Henry was a regular. He was in afternoon kindergarten and he and his nanny had the mornings free to come to the storytime I did at the indie bookstores near his home. He was older than most of the other kids—a very wise and erudite six years. His eyes were black and luminous, his curls dark and unruly, and his brow furrowed when he thought deeply, which was the only way he thought. He used words like perhaps, suppose, as you know, and quiver (both as a case of arrows and as synonym for slight trembling). He knew the Latin names of his favorite plants. He had impeccable manners. When I watched Henry reading a book before storytime, I often thought he would look perfectly natural smoking a pipe.
We had a special bond, Henry and I. He loved to count in German. (We always count the books we read at the end of storytime—in as many languages as we can collectively manage.) He particularly enjoyed FÜNF! (5), which made him collapse into giggles every week. He always wanted to read “just one more book,” (especially if it meant we got to fünf), and we sometimes read even one more after the younger children got wiggly and headed home. The thing that really bonded us, however, was the deep meaning and gladness we each found in Miss Rumphius, by Barbara Cooney.
Miss Rumphius, The Lupine Lady, was a child like Henry, I think. Soulful, beyond-her years, and wise in a way that takes others aback. As a little girl, she sat on her grandfather’s knee and listened to his stories of faraway places. She declared that when she grew up, she would go to faraway places, as well. And when she grew old, she, too, would live by the sea. Her grandfather told her she must do one more thing. “You must do something to make the world more beautiful,” he said.
Over several pages in this beautiful book, little Alice Rumphius grows up, travels the world, and finally comes to make a home in a house by the sea. Her love of lupines inspires her to order five bushels of lupine seed, then fill her pockets and wander “over field and headlands, sowing lupines,” making the world more beautiful.
Henry and I called it The Miss Rumphius Challenge. We talked of things we would do to make the world more beautiful. We would make pictures and leave them in coffee shops. We would write books about beautiful music and art. We would smile at everyone we met. We would plant a garden. Sing songs.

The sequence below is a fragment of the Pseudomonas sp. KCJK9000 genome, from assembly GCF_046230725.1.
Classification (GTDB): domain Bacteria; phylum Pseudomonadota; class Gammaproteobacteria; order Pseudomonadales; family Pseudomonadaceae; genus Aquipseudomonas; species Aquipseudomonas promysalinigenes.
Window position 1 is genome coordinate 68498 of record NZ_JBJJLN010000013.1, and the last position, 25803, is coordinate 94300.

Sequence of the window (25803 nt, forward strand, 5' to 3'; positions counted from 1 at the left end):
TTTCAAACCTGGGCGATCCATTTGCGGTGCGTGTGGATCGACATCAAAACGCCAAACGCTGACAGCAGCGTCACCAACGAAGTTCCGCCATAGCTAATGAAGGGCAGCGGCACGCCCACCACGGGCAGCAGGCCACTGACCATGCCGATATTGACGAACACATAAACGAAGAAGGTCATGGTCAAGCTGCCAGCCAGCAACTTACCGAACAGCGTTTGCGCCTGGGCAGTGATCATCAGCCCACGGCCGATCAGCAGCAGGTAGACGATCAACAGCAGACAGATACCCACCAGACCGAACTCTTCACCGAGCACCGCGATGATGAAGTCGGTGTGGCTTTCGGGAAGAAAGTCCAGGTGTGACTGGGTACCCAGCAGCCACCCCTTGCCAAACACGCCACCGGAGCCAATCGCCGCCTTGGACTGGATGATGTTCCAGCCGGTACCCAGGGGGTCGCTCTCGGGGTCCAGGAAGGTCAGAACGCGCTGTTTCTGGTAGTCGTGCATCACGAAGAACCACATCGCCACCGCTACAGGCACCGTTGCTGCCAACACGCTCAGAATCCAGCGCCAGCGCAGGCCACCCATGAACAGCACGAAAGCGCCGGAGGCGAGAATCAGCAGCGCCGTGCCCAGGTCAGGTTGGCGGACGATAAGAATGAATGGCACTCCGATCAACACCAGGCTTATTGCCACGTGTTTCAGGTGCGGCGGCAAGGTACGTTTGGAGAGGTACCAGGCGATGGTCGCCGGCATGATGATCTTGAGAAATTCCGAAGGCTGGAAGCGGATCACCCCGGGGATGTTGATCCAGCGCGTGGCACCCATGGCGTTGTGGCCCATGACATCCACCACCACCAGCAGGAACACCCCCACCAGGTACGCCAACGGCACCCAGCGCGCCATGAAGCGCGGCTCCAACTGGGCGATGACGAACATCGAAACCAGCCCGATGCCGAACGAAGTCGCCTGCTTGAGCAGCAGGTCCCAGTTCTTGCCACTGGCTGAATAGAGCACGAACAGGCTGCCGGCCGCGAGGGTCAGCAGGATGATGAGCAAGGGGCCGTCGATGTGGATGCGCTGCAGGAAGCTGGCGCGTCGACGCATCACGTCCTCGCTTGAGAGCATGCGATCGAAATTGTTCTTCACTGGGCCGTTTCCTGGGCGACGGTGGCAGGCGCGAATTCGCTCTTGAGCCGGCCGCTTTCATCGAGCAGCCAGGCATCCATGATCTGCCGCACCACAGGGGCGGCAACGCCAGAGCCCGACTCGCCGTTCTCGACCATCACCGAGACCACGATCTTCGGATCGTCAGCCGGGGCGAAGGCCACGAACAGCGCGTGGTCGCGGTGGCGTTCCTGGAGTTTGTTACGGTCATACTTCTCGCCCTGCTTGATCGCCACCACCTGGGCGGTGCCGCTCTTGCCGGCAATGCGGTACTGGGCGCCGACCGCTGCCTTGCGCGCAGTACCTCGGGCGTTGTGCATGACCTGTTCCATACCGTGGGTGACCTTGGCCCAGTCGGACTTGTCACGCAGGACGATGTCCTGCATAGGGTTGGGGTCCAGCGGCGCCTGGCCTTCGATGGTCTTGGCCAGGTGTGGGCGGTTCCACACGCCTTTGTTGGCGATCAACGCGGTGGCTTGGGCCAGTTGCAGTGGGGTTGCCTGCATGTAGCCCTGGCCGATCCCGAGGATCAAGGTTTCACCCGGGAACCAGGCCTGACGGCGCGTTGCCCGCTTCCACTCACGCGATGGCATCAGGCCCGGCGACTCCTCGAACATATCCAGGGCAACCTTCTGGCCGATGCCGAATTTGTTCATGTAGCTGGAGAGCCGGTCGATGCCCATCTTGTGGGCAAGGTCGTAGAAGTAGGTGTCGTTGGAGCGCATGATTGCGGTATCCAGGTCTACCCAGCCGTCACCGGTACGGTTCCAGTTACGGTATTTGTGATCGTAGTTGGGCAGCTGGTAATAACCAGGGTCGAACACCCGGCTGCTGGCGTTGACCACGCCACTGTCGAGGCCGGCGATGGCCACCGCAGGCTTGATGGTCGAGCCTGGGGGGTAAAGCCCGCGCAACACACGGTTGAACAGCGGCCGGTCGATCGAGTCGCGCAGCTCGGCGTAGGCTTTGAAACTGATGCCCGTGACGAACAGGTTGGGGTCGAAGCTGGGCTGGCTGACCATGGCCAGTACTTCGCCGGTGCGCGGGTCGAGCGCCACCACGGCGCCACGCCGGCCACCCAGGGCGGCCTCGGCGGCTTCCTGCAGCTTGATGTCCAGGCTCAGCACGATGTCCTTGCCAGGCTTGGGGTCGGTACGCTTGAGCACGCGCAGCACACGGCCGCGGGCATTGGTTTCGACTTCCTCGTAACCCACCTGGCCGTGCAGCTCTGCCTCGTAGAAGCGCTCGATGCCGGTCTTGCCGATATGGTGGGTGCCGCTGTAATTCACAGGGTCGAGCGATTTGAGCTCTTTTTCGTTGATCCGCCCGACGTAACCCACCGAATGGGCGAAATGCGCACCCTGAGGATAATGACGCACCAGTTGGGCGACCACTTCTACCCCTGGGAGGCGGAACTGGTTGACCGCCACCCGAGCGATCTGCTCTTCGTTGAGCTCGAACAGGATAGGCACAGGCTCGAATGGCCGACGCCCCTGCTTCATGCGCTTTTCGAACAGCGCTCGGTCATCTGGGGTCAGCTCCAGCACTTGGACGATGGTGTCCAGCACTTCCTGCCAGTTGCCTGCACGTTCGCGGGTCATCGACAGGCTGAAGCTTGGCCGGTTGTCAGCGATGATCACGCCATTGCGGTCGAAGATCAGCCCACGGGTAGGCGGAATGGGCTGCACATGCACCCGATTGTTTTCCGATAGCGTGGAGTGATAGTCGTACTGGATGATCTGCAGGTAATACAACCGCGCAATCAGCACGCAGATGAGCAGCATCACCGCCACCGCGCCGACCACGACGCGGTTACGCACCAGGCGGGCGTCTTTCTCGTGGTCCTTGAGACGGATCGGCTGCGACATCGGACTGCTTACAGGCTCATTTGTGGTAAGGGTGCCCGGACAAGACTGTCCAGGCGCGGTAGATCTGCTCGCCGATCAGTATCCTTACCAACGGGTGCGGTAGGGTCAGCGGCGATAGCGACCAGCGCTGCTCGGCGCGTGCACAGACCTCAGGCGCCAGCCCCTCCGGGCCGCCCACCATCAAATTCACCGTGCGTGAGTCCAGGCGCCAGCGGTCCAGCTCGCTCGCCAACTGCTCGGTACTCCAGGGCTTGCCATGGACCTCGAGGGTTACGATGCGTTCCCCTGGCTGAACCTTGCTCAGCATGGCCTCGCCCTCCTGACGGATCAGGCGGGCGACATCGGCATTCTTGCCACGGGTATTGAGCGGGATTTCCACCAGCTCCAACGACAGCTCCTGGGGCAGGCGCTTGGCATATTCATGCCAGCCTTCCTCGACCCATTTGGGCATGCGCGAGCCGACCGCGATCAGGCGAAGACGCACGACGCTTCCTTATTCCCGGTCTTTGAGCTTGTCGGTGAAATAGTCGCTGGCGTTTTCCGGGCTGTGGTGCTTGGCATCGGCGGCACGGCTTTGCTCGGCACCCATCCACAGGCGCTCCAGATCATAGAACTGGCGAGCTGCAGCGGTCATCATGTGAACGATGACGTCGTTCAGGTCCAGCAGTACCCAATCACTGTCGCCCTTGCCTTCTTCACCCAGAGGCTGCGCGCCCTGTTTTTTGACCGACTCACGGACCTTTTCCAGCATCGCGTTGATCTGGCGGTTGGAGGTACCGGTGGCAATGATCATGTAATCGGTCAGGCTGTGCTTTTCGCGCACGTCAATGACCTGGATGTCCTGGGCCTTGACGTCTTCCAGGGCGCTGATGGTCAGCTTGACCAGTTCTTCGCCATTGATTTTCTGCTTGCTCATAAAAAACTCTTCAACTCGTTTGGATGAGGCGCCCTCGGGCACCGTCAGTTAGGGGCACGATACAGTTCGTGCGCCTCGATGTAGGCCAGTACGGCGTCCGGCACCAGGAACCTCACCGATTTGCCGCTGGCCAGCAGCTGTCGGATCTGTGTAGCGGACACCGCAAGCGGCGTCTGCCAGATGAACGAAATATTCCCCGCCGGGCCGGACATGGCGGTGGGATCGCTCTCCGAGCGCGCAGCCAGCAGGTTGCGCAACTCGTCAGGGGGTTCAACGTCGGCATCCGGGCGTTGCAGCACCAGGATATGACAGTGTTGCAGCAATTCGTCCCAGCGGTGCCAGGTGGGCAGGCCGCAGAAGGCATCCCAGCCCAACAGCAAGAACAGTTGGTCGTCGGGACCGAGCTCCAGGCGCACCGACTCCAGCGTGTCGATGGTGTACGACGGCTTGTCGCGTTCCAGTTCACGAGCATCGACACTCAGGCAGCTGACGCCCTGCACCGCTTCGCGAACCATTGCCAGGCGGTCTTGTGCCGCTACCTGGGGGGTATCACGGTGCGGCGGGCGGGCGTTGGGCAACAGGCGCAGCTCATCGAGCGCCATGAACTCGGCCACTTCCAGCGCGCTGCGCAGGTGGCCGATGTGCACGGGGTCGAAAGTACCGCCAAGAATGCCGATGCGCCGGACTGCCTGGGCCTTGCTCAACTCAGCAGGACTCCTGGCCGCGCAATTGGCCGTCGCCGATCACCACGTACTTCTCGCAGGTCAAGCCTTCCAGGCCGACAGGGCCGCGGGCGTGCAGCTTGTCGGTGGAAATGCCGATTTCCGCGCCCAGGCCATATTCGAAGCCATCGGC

The day Henry came to tell me he was moving to California, I cried. His Dad got a new job—“a very excellent one”—and they were flying to San Diego that weekend, all of their things coming the next week in an enormous truck.
In a desperate attempt not to weep in front of him, I remarked that San Diego had a wonderful zoo and must be a beautiful place to live.
“Yes,” said Henry, nodding sagely. “We have visited. It is very beautiful. And closer to the sea, as well.” His brow furrowed. “It will be hard to figure out how to make it more beautiful. That’s the trouble Miss Rumphius had, as you know…. It’s hard to make the world more beautiful when it’s already pretty nice. I’ll have to find something like lupines that will grow in California, I suppose.”
I suggested maybe Black-Eyed Susans would grow there. He had brought me a bouquet of them once—it was another love we shared.
“They’re called rudbeckia, I believe,” said Henry, gently correcting my coarse nickname for the cheerful yellow flowers.
Henry shook my hand when he left storytime that day. He thanked me for reading him so many books. “I expect we might not see each other for awhile,” he said, “but I will think of you whenever I read a really really good book.”
It’s been over a year since he left. I’m sure Henry has forgotten about me in all of his adventures in San Diego—though I hope he has not forgotten The Miss Rumphius Challenge. As for me…part of my heart is in California with a little boy who made my world more beautiful because he was in it.